Yosef was a fitting name for the late Rabbi Yosef Garcia, mused Rabbi Sarah Leah Grafstein of Ruach Hamidbar—Spirit of the Desert.
“Joseph in the Torah was the one who took care of all of his brothers and Rabbi Yosef acted the same way and worked to take care of everyone,” Grafstein said. “Our Yosef had a very big heart; he was incredibly humble and not materialistic. He never made any money from being a rabbi, his main form of income was as an engineer. Everything he did as a spiritual leader was for free.”
Garcia died last week at age 62. He was president of the Association of Crypto-Jews of the Americas and founder of Avde Torah Jayah in Chandler. Many of his fellow rabbis remember him as being a friendly man with a lot of love to give.
“He was a very kind, gentle soul and his work was very respected,” Rabbi Bonnie Sharfman of Congregation Kehillah said.
Garcia focused his efforts on helping crypto-Jews — descendents of Sephardi Jews who converted to Catholicism to survive the Inquisition — return to Judaism, a cause that was personal for him. Raised as a Catholic in Panama, Garcia was an altar boy until he discovered that all four of his grandparents were Bene Anusim, which translates to “children of those who were forced.” It was then that he first learned he was a crypto-Jew.
Garcia learned of his family’s secret heritage from relatives who kept Jewish traditions in spite of being Catholic. In his autobiographical 2003 essay, “From Altar Boy to Rabbi: A Crypto-Jew’s Story,” for cryptojews.com, Garcia wrote of his maternal grandmother who kept many of those traditions alive. Garcia remembered his grandmother lit candles on Friday night, swept the floors toward the center of the room and covered the mirrors with black cloth when someone died.
“Every generation has had ‘rebels’ like myself who were drawn to Judaism and who found the truth of their Jewishness,” Garcia wrote. “My son’s generation is the first to have the freedom to openly embrace Judaism.”
After leaving the Catholic Church, Garcia worked as a commercial fisherman and then immigrated to the United States, where he served in the Air Force as a telecommunications specialist. In that time he went on a journey to understand his Jewish heritage better. He married his wife, Yvonne, and the two embraced Judaism fully.
Garcia began studying to become a rabbi in the ’90s. He was ordained as a rabbi in 2003 by Rabbi Zalman Schachter-Shalomi — also known as Reb Zalman, a founder of the Jewish Renewal movement — and was tasked to help crypto-Jews return to Judaism. He opened his first congregation in Portland, Oregon, where he worked exclusively with crypto-Jews.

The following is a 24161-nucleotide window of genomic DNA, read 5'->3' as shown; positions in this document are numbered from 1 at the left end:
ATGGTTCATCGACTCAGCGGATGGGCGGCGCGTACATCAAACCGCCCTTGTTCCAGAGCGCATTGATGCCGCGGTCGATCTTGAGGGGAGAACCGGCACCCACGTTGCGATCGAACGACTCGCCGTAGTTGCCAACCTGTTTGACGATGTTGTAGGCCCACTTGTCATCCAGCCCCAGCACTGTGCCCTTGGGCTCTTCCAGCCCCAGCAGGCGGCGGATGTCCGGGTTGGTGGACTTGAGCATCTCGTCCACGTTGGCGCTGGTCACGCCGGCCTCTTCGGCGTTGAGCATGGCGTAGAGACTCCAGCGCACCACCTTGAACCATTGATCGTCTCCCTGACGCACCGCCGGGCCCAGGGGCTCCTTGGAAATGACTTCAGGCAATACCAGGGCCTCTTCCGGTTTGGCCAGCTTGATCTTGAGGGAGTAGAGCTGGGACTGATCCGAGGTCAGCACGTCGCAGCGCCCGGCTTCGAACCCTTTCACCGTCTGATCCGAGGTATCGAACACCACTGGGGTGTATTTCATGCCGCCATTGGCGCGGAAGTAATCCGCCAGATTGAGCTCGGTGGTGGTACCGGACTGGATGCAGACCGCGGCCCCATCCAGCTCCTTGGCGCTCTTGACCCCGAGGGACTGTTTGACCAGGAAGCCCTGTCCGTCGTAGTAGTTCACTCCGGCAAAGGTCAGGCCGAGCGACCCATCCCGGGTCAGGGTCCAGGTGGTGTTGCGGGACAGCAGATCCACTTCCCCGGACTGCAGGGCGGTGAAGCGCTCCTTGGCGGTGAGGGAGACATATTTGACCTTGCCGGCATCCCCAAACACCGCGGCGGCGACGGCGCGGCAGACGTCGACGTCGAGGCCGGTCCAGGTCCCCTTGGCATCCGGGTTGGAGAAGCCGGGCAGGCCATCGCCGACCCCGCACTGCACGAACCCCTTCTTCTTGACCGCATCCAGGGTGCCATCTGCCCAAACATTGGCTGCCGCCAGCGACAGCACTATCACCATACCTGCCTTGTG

In Portland, Garcia met Rabbi Joshua Stampfer, the rabbi emeritus of Congregation Neveh Shalom and co-founder of the Society for Crypto-Judaic Studies.
“His congregation really thrived,” Stampfer said. “I visited it a number of times to give talks and host meetings there. He built up a very devoted following here.”
Stampfer said that many of Garcia’s followers in Portland joined other Jewish congregations in the community thanks to Garcia.
In 2005, Garcia moved to Chandler and opened Avde Torah Jayah to continue his work. He and Yvonne ran the congregation, and at one point the two had an estimated 70 congregants. Many of them initially contacted Garcia to inquire about their potential Jewish heritage before eventually joining as members.
“Almost every day someone would call and tell us about some of their family traditions that weren’t Christian,” Yvonne said. “Yosef had a digital copy of the Inquisition’s records and would consult it whenever someone would contact us. He was essentially doing a sort of genealogy test for them, and he remembered everyone who had even a passing notion that they were Jewish.”
“What’s important to know about him was that he was a man with a mission,” Grafstein said. “He really wanted to help all the Bene Anusim who were seeking to come back to the faith of their ancestors. He created a special Ceremony of Return for crypto-Jews. He would never call it a conversion, but all the aspects of a conversion were included in it.”
Avde Torah Jayah’s Ceremony of Return emphasized that those who partook weren’t converting to become Jewish, but were being welcomed back to their religion. Yvonne estimates that the couple assisted thousands of crypto-Jews who were looking to discover their heritage.
Garcia also became a member of the Board of Rabbis of Greater Phoenix to share the work he was doing. Sharfman, another member of the Board of Rabbis, remembered Garcia at a meeting several years ago, when he was explaining that the Jewish population would be much larger if all the Jews who had been lost to the inquisition would return.
In August 2016, Garcia’s car was struck head-on and the rabbi was treated for a concussion, cracked ribs, a broken hand, severe whiplash to his entire spine, along with deep cuts and bruises. Due to the financial strain of surgery costs, Garcia couldn’t keep Avde Torah Jayah running. However, he still kept moving forward with his mission.
“There would still be people contacting him to find out about their heritage and he kept working to help them,” Yvonne said. “Recently, he was working with people from Ecuador and we would set up video meetings.”
Yvonne said that before he passed away, Garcia was beginning the planning stages for a Jewish heritage center.
“We wanted to create a place where everyone, not just crypto-Jews, could come together and learn about each other,” Yvonne said. “It was his dream to see all Jews, no matter where they were from, come together.” JN